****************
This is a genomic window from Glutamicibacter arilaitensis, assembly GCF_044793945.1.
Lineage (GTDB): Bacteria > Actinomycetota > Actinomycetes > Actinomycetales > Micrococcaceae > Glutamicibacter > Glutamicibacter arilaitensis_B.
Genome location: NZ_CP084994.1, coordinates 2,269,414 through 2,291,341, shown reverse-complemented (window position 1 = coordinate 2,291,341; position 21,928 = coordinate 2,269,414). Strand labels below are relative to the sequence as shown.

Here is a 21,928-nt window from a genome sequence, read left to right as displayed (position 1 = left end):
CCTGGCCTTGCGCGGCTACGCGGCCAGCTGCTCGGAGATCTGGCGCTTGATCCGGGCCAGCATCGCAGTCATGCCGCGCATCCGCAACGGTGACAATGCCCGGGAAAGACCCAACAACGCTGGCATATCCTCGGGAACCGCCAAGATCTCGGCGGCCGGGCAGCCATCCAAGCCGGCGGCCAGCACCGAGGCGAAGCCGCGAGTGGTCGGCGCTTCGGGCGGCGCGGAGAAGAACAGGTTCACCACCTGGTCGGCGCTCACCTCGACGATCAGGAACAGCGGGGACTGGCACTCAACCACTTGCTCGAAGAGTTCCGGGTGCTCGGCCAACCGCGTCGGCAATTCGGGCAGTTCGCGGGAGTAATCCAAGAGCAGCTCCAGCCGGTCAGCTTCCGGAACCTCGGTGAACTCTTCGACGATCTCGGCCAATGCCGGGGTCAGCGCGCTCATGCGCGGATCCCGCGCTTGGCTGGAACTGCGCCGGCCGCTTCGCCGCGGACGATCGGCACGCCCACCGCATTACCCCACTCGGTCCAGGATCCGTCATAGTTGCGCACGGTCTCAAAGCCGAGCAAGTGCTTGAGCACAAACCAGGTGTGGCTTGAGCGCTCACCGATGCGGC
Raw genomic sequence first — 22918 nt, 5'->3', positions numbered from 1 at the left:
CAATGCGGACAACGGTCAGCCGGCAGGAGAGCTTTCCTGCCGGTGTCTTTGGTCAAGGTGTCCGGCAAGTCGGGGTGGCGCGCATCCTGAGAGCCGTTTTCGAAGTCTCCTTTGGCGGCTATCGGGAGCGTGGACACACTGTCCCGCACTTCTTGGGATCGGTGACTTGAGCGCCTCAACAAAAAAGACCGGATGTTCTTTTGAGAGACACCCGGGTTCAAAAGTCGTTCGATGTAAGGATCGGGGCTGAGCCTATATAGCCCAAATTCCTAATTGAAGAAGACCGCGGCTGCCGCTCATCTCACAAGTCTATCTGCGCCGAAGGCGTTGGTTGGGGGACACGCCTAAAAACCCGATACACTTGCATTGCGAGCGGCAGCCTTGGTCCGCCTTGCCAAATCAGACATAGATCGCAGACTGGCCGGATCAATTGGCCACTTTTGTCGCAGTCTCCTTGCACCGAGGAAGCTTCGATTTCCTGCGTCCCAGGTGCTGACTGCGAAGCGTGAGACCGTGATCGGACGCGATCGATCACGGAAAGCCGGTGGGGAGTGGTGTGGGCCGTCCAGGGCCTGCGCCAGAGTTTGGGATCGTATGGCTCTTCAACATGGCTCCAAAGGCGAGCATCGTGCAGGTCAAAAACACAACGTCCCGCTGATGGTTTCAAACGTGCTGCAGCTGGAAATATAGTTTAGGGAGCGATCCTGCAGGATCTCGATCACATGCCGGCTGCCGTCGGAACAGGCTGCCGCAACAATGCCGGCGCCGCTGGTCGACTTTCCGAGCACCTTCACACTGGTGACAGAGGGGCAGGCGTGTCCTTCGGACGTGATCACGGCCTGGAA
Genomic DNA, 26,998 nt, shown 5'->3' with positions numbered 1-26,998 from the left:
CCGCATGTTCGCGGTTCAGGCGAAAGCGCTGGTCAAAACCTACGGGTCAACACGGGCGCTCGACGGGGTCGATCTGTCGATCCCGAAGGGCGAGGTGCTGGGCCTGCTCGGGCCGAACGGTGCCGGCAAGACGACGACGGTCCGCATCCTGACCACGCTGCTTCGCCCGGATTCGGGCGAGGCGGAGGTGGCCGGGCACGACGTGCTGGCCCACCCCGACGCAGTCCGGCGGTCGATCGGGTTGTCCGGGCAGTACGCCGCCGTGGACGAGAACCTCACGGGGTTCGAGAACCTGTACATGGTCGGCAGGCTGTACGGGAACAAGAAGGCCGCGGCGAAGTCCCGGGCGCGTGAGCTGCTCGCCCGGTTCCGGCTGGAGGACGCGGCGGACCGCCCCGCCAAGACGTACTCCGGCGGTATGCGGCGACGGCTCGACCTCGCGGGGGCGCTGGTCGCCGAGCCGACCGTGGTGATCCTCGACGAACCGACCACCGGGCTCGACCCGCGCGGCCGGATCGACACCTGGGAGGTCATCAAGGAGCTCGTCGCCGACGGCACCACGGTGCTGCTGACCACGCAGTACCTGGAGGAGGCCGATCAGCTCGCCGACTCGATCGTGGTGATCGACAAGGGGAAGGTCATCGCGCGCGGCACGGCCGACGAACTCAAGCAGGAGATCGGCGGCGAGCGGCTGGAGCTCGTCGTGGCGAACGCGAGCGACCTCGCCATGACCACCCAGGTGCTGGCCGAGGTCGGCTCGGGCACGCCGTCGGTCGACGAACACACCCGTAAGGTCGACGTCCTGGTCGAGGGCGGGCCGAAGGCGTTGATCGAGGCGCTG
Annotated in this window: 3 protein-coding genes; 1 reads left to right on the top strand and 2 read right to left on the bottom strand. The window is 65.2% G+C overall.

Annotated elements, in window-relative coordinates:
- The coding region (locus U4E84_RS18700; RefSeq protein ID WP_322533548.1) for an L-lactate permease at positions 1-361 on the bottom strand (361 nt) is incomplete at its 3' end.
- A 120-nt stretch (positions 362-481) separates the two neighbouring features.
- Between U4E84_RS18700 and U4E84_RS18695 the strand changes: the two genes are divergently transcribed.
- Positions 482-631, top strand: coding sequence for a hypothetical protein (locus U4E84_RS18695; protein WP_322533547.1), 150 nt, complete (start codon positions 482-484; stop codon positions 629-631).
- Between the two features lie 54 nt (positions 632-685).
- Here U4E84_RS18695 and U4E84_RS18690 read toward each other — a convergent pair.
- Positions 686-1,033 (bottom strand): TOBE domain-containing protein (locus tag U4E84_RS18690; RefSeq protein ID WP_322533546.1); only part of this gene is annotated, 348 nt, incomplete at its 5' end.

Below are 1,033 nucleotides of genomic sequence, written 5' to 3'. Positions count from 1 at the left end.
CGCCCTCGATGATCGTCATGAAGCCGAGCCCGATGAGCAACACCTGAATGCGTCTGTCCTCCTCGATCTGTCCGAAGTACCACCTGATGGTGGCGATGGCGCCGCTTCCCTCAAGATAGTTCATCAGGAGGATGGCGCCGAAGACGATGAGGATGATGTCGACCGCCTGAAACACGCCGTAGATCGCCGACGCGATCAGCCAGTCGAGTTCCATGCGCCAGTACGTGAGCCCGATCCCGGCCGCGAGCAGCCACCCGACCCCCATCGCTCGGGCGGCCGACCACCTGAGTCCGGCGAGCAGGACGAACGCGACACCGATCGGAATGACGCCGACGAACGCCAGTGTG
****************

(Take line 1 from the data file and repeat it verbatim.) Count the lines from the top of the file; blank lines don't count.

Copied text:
This is a genomic window from Glutamicibacter arilaitensis, assembly GCF_044793945.1.